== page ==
May 20, 2012

Posted by in Humour, Political comment, Political satire, Social comment, Values | 0 Comments

Emmo’s songsheet

Pity poor Craig Emerson, Labor’s Minister for Trade and Competitiveness. No matter how hard he tries to tell us that Labor is our salvation, he just can’t get the words and the music right.

In The Weekend Australian he opened an opinion piece with the fateful words: “With a mining tax and a carbon tax starting on July 1, get ready for assertions that Gillard Labor is the highest taxing government in Australia’s history.”

Could have been a beautiful story. Truly. But before going to press Craig forgot to talk to that mythical someone who is coordinating Labor’s approach to domestic politics. The person who inspired Nikki Savva’s inspired critique of Labor’s spin doctoring on the carbon tax – fatefully in the same edition of The Weekend Australian.

Savva explained how Prime Minister Gillard and Treasurer Wayne Swan have resorted to the ultimate trick in Labor’s bag of political scheming foibles: ignore the truth and pretend it’s something else.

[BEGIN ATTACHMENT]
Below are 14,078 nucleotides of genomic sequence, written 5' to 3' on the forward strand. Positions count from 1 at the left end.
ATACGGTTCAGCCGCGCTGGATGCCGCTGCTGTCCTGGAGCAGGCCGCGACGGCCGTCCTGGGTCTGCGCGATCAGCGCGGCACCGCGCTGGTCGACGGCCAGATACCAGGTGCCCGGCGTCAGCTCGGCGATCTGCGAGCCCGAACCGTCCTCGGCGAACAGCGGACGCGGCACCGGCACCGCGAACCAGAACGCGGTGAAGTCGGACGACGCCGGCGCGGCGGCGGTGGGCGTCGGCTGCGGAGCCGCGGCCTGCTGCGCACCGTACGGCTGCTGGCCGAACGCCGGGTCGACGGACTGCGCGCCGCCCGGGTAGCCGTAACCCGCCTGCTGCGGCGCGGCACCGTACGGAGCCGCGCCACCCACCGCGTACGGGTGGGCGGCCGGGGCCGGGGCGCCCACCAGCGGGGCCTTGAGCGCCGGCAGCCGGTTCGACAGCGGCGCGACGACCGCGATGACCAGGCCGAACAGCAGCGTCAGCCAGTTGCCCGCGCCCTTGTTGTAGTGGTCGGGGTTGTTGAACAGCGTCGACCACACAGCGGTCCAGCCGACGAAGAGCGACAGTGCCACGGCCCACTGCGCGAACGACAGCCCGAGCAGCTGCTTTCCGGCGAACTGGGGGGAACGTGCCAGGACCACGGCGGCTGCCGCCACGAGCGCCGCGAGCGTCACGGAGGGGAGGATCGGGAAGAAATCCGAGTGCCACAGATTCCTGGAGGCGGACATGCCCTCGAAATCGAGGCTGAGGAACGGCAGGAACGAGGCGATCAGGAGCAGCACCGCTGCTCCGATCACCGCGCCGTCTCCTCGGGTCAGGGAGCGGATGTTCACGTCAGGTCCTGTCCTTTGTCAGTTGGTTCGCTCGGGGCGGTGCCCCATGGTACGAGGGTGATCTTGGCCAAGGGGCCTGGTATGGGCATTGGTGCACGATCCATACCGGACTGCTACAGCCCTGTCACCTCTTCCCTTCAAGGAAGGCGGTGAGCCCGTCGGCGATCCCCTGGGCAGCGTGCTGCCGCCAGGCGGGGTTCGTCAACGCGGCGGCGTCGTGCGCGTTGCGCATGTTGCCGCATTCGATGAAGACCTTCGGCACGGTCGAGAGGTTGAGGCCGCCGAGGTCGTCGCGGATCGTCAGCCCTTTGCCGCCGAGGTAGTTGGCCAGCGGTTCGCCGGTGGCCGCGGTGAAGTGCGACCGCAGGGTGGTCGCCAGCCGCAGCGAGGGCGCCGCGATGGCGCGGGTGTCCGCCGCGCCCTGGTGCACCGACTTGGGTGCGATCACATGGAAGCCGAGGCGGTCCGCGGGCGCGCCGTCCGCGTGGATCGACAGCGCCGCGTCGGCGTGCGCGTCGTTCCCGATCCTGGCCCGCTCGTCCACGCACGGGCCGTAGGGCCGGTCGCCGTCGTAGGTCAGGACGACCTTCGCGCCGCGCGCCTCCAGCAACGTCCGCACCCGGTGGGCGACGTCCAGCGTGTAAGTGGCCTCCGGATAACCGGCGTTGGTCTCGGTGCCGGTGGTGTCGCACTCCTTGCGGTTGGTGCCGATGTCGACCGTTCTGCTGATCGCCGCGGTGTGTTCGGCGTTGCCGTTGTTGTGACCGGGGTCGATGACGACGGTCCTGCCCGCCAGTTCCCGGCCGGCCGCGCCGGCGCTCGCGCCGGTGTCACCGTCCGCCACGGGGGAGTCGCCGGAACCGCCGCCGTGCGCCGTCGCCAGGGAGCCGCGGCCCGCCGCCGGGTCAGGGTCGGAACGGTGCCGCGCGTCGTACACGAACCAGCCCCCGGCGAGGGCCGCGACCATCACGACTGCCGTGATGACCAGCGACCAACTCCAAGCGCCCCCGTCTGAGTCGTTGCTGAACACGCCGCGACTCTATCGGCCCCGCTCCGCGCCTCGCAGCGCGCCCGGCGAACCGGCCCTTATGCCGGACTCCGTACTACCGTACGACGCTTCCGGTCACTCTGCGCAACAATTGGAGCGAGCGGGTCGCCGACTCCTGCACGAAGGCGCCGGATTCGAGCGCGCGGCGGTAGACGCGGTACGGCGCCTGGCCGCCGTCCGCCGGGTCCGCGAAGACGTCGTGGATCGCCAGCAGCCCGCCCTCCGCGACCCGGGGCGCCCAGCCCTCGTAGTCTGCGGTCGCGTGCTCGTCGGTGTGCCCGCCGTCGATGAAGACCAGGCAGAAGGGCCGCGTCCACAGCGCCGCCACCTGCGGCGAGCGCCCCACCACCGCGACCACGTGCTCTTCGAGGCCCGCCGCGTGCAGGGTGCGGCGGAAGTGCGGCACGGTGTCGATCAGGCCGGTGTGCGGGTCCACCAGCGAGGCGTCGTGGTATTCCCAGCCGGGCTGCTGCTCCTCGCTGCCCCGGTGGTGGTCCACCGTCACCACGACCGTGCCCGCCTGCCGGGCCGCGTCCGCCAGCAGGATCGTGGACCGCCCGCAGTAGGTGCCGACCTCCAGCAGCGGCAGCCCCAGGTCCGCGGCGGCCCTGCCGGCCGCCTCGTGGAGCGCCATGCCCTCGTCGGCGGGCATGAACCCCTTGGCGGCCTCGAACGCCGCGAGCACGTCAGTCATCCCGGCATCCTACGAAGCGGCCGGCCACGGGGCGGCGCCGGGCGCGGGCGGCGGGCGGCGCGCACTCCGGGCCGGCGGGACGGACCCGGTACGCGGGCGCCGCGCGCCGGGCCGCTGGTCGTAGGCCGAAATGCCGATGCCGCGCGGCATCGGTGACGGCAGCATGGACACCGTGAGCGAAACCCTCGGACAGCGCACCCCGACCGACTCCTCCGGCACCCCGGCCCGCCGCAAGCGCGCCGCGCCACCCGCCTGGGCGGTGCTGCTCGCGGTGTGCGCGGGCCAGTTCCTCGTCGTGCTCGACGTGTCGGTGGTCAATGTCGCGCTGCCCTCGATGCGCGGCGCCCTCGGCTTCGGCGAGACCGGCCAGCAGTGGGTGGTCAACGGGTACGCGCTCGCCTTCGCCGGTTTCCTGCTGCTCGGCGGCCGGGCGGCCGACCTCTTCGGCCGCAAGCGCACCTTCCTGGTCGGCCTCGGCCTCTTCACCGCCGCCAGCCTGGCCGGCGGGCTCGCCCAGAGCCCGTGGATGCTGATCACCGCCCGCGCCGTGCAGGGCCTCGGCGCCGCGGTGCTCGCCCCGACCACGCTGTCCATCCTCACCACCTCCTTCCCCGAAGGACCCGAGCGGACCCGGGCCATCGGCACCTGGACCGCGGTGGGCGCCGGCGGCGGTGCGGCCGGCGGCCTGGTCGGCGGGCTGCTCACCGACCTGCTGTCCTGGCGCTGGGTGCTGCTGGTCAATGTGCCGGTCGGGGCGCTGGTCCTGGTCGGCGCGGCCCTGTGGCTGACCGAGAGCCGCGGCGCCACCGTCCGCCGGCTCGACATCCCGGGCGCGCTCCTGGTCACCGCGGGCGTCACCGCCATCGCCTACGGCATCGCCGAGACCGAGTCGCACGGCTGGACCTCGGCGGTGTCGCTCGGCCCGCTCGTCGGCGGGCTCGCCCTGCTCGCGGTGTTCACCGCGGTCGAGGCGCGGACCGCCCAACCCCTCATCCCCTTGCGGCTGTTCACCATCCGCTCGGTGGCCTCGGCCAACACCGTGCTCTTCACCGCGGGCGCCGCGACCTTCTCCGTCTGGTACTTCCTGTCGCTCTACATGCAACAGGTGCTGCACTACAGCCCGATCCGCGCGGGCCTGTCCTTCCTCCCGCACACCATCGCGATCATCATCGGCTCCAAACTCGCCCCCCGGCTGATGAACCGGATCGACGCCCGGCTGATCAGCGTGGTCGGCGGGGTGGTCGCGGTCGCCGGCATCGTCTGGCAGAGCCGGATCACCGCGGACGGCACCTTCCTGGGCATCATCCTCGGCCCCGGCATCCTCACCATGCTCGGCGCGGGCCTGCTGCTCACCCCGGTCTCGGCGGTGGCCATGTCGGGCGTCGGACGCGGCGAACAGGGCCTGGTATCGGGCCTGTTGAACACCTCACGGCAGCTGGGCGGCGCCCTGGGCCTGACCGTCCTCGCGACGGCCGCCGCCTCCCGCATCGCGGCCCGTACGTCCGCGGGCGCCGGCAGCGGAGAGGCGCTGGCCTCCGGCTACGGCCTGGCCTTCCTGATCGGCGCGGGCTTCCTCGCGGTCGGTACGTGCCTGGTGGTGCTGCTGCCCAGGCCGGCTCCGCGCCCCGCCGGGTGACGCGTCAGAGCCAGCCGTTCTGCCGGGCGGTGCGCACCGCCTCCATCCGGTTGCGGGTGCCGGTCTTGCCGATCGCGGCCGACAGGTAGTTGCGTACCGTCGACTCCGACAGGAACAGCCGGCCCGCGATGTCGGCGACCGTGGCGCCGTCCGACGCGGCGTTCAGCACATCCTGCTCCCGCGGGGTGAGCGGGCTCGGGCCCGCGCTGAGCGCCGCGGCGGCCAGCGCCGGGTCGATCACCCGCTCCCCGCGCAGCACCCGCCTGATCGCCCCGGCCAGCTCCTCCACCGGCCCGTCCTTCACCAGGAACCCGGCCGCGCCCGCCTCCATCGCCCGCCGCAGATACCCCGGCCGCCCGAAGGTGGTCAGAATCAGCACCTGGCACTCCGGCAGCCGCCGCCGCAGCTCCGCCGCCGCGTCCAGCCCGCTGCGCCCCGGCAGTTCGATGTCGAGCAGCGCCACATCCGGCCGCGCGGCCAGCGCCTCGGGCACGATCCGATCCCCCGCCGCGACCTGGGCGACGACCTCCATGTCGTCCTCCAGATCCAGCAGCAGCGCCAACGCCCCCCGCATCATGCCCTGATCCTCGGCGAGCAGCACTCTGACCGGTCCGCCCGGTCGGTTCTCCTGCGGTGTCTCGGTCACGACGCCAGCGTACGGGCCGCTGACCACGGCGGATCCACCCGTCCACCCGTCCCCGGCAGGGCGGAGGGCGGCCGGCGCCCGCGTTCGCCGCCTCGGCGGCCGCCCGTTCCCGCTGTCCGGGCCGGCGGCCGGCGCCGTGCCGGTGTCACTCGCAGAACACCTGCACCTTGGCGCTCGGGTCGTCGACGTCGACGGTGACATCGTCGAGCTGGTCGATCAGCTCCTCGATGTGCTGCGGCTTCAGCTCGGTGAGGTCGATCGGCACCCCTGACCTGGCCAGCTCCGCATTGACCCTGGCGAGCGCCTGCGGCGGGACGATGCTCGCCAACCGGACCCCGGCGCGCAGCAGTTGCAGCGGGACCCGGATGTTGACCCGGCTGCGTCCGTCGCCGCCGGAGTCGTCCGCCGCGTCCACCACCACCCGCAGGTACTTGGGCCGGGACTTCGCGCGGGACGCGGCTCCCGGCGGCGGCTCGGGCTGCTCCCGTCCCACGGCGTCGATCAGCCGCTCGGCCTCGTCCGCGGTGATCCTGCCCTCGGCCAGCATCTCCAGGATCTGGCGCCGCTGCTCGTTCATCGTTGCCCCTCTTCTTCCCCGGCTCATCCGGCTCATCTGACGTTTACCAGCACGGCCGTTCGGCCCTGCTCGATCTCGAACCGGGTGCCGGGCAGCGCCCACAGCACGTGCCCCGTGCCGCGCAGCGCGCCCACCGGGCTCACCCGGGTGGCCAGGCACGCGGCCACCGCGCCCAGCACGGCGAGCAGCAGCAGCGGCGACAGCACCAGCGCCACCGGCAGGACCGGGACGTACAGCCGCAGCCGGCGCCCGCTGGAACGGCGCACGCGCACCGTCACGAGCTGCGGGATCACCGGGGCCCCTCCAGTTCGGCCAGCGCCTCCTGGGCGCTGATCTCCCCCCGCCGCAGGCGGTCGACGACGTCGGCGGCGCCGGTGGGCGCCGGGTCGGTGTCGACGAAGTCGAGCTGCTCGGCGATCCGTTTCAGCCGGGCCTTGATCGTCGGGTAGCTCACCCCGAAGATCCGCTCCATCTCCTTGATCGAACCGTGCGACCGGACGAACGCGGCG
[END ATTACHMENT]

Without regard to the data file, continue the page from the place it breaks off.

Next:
Savva catalogued with admirable finesse how the words ‘carbon tax’ has disappeared from Gillard and Swan’s lexicons. They have been supplanted by the term ‘carbon pricing’. Climate Change Minister Greg Combet, was also issued the same songsheet and he has sung sweetly about ‘the carbon pricing mechanism’. Curmudgeonly members of the commentariat have displayed their typical bitchy refusal to bow before The Great Spin Doctor in the Sky and have questioned these eminent representatives of the Australian electorate about their quibbling only to be met with a straight bat of price rather than tax.

Until Craig left his songsheet at home and blundered into print with an opening salvo that would have Labor’s apparatchiks vomiting their breakfasts by raising, in his opening paragraph, the very spectre of Gillard Labor being the highest taxing administration in Australia’s history. Oh, Craig, how could you?

Certainly Craig went on to intellectually propose the alternative viewpoint but all too little, too late. Could be a frosty reception at the next Caucus meeting, Craig. Just quietly, mate, the word tax has been removed from the hymnal.

And to think there will be former Labor MPs after the election who will wonder just what happened and why? Yeah, go figure, guys.

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